RIM patent aims to make 'spy cam' shots a thing of the past

BlackBerry handset maker Research In Motion has patented a system that would prevent people from quickly taking covert photographs by requiring a handset to be held still for a predetermined amount of time before a picture can be taken.
Written by Ben Woods, Contributor

RIM has patented a new process that would stop a camera from taking photographs unless it was properly focused on the subject, thereby preventing 'spy cam'-type shots that can be the source of information leaks within a company.

The patent filing was granted by the United States Patent and Trademark Office (USPTO) on Tuesday.

"The camera restriction prevents a user from taking a picture of a subject if the device has not been steadily focused on the subject in question for a predetermined period of time," RIM said in the patent filing.

"In short, this process extends the normal camera-taking procedure and thus requires the camera user to take pictures in a conspicuous manner — the rationale being that a camera user would be less likely to take unauthorized pictures if such actions could be easily recognized," the company added.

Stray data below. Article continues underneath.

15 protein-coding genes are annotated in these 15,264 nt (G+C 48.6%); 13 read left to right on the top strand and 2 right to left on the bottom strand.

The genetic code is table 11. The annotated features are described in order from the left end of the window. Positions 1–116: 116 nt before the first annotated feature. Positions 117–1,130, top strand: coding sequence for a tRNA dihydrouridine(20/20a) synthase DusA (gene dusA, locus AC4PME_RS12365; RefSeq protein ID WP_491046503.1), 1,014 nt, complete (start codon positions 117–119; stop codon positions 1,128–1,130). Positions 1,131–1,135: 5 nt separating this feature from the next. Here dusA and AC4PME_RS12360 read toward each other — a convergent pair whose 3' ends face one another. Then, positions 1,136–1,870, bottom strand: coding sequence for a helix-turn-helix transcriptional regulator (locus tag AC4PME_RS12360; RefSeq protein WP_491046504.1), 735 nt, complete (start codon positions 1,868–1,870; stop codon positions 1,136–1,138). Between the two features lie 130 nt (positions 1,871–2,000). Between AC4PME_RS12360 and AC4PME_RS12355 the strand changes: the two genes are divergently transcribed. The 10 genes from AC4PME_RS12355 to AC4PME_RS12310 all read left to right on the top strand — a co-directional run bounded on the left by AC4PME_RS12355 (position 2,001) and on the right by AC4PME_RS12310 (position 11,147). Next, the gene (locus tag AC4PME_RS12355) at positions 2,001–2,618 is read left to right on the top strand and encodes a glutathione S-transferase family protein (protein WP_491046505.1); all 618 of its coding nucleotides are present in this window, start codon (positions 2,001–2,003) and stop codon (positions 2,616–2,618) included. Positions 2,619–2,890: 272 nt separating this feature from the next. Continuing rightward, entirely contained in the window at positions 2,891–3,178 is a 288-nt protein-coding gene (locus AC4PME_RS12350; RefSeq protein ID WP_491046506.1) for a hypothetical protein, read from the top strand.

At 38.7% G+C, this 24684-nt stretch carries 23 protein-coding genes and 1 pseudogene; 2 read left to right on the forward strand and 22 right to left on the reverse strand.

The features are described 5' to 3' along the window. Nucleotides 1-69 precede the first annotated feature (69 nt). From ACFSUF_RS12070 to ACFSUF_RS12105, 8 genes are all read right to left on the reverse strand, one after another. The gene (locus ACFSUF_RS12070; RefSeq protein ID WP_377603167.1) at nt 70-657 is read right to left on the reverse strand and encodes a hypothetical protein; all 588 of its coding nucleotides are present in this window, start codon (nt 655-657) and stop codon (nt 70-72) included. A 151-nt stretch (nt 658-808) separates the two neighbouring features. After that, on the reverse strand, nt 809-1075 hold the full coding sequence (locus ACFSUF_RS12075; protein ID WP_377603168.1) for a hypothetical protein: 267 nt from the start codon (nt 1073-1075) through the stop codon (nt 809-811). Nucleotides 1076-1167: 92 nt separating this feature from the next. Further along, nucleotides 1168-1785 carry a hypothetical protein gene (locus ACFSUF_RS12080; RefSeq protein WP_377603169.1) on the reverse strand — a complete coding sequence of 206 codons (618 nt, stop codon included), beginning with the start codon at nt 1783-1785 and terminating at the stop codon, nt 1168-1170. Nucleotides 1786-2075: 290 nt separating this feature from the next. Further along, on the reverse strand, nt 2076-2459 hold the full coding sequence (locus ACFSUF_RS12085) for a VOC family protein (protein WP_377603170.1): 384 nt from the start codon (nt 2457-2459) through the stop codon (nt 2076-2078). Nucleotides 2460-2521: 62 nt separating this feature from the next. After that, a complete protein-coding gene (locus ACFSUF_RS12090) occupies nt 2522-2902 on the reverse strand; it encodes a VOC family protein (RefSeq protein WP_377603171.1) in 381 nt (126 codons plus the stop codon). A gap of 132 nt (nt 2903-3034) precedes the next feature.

While top of the range smartphone cameras currently pride themselves on being able to go from locked to taking a snap in around one second or less, the new RIM system would allow companies to set IT policies that restricted camera usage based on needing to keep it still for a pre-determined number of seconds.

There is no indication that RIM intends to use the feature in any of its forthcoming BlackBerry 10 devices, due at the end of January, but the company does now have the option of introducing it at a later date if business customers demand the extra layer of security.

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